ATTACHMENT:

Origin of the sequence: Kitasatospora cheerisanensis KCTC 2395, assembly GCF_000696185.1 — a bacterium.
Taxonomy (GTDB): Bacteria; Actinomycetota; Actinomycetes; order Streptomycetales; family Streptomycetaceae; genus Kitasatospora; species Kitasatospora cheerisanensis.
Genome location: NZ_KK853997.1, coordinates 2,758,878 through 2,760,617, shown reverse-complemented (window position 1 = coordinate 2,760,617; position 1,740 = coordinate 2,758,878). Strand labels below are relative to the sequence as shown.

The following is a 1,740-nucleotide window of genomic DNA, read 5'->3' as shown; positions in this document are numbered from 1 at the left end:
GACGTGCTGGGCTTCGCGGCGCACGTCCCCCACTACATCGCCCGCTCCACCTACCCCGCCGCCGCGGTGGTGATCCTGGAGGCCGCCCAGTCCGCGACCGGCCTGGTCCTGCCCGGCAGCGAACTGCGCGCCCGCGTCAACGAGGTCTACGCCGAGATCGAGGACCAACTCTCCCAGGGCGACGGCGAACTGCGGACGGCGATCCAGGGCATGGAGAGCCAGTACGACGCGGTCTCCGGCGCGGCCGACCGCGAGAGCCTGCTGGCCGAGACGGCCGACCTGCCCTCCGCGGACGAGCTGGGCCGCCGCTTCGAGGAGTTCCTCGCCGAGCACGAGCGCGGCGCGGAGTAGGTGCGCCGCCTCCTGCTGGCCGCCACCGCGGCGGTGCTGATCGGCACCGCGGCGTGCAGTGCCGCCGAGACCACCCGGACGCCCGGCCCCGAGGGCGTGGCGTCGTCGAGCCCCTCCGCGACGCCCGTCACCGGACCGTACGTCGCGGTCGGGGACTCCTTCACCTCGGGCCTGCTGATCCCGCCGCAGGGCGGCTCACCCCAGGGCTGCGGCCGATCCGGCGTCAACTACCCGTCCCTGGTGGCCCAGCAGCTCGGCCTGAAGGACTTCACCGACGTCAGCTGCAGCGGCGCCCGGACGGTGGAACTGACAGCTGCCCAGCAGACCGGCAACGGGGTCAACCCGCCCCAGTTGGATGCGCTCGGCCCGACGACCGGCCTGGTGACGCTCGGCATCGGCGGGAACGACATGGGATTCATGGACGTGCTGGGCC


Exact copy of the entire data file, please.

Origin of the sequence: Kitasatospora cheerisanensis KCTC 2395, assembly GCF_000696185.1 — a bacterium.
Taxonomy (GTDB): Bacteria; Actinomycetota; Actinomycetes; order Streptomycetales; family Streptomycetaceae; genus Kitasatospora; species Kitasatospora cheerisanensis.
Genome location: NZ_KK853997.1, coordinates 2,758,878 through 2,760,617, shown reverse-complemented (window position 1 = coordinate 2,760,617; position 1,740 = coordinate 2,758,878). Strand labels below are relative to the sequence as shown.

The following is a 1,740-nucleotide window of genomic DNA, read 5'->3' as shown; positions in this document are numbered from 1 at the left end:
GACGTGCTGGGCTTCGCGGCGCACGTCCCCCACTACATCGCCCGCTCCACCTACCCCGCCGCCGCGGTGGTGATCCTGGAGGCCGCCCAGTCCGCGACCGGCCTGGTCCTGCCCGGCAGCGAACTGCGCGCCCGCGTCAACGAGGTCTACGCCGAGATCGAGGACCAACTCTCCCAGGGCGACGGCGAACTGCGGACGGCGATCCAGGGCATGGAGAGCCAGTACGACGCGGTCTCCGGCGCGGCCGACCGCGAGAGCCTGCTGGCCGAGACGGCCGACCTGCCCTCCGCGGACGAGCTGGGCCGCCGCTTCGAGGAGTTCCTCGCCGAGCACGAGCGCGGCGCGGAGTAGGTGCGCCGCCTCCTGCTGGCCGCCACCGCGGCGGTGCTGATCGGCACCGCGGCGTGCAGTGCCGCCGAGACCACCCGGACGCCCGGCCCCGAGGGCGTGGCGTCGTCGAGCCCCTCCGCGACGCCCGTCACCGGACCGTACGTCGCGGTCGGGGACTCCTTCACCTCGGGCCTGCTGATCCCGCCGCAGGGCGGCTCACCCCAGGGCTGCGGCCGATCCGGCGTCAACTACCCGTCCCTGGTGGCCCAGCAGCTCGGCCTGAAGGACTTCACCGACGTCAGCTGCAGCGGCGCCCGGACGGTGGAACTGACAGCTGCCCAGCAGACCGGCAACGGGGTCAACCCGCCCCAGTTGGATGCGCTCGGCCCGACGACCGGCCTGGTGACGCTCGGCATCGGCGGGAACGACATGGGATTCATGGACGTGCTGGGCC